TV-PG | PBS | 2 hrs
Released in November of 2015
SUMMARY: While The Pilgrims won’t win any awards for being the most exciting documentary (this was directed by Ric Burns, the younger brother of Ken Burns), it excels at showing the context that caused the Pilgrims to make the radical decision to cross the Atlantic Ocean with little chance of surviving. In two hours, the film traces the Pilgrims’ reasons for leaving England and then Holland, the excruciating passage on the Mayflower, surviving in New England (and the context they arrived in), and how the Pilgrims established a foothold in the New World that changed the balance of power forever.
Peppered with oration of William Bradford‘s entries from Of Plymouth Plantation and interviews with historians, anthropologists, and other experts, the somber music along with the deliberate, slow editing makes the viewer consider what they have been taught about Thanksgiving and the Pilgrims juxtaposed with what they are learning about the two during the documentary.
“There’s been a tremendous amount of memory produced around the Pilgrims. But there’s also been a lot of forgetting,” says Berkeley professor Kathleen Donegan. “You know, that memory is very selective. And so to look at what’s been remembered, and let that shed light on what’s been forgotten is an important exercise when we’re thinking about something that has been so central to our national imagination.”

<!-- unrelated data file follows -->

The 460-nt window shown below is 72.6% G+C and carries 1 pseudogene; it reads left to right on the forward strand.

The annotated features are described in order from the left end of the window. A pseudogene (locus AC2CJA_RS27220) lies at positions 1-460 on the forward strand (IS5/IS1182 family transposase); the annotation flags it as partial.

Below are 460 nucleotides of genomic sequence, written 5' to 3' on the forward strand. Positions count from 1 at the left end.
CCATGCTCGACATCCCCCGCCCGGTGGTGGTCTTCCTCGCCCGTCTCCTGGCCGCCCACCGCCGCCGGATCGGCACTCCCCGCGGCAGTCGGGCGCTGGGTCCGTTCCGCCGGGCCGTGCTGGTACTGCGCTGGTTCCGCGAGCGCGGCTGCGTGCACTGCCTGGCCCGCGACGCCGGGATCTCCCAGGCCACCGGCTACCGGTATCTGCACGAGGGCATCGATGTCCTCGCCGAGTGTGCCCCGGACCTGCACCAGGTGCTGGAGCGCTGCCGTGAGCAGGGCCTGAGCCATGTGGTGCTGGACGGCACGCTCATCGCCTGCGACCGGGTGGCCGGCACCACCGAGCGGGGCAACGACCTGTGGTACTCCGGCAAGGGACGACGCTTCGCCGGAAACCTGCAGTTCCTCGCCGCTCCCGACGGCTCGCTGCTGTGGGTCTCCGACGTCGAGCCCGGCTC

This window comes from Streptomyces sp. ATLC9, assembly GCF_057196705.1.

Many of the ideas, such as religious liberty for all or an annual day of Thanksgiving, that we force upon the Pilgrims they simply would not recognize. In addition, time has dulled the perilous decision of the Pilgrims to risk a voyage across the Atlantic and the fact that their early years in Plymouth, that were filled with profound loss and heart break, helped shape who they were. We also forget that the colonists that came over on the Mayflower and subsequent ships were a mix of Pilgrims and non-Pilgrims. Compromises had to be made to survive.
“They wanted to achieve the ultimate spiritual community on Earth — and that never happened,” author Nathaniel Philbrick says.
The poignant conclusion by Philibrick is a sobering reminder that the Pilgrim story and the story of Thanksgiving, has been mythologized throughout the years and it is our duty as Christians to faithfully tell the true historical account.
KEY QUOTES: “Somehow with the passage of time, the arrival of this frail unlikely band would come to be seen as the true founding moment of America — and the story of their coming enshrined as the quintessential myth of American origins: commemorated each year on the fourth Thursday in November at Thanksgiving — and embodied in a handful of iconic and instantly recognizable images — including a rock and a ship — and a feast that almost certainly never took place as we imagine it did.”
DID YOU KNOW? We have a learning capsule about Thanksgiving with resources to help faithfully learn about the holiday.
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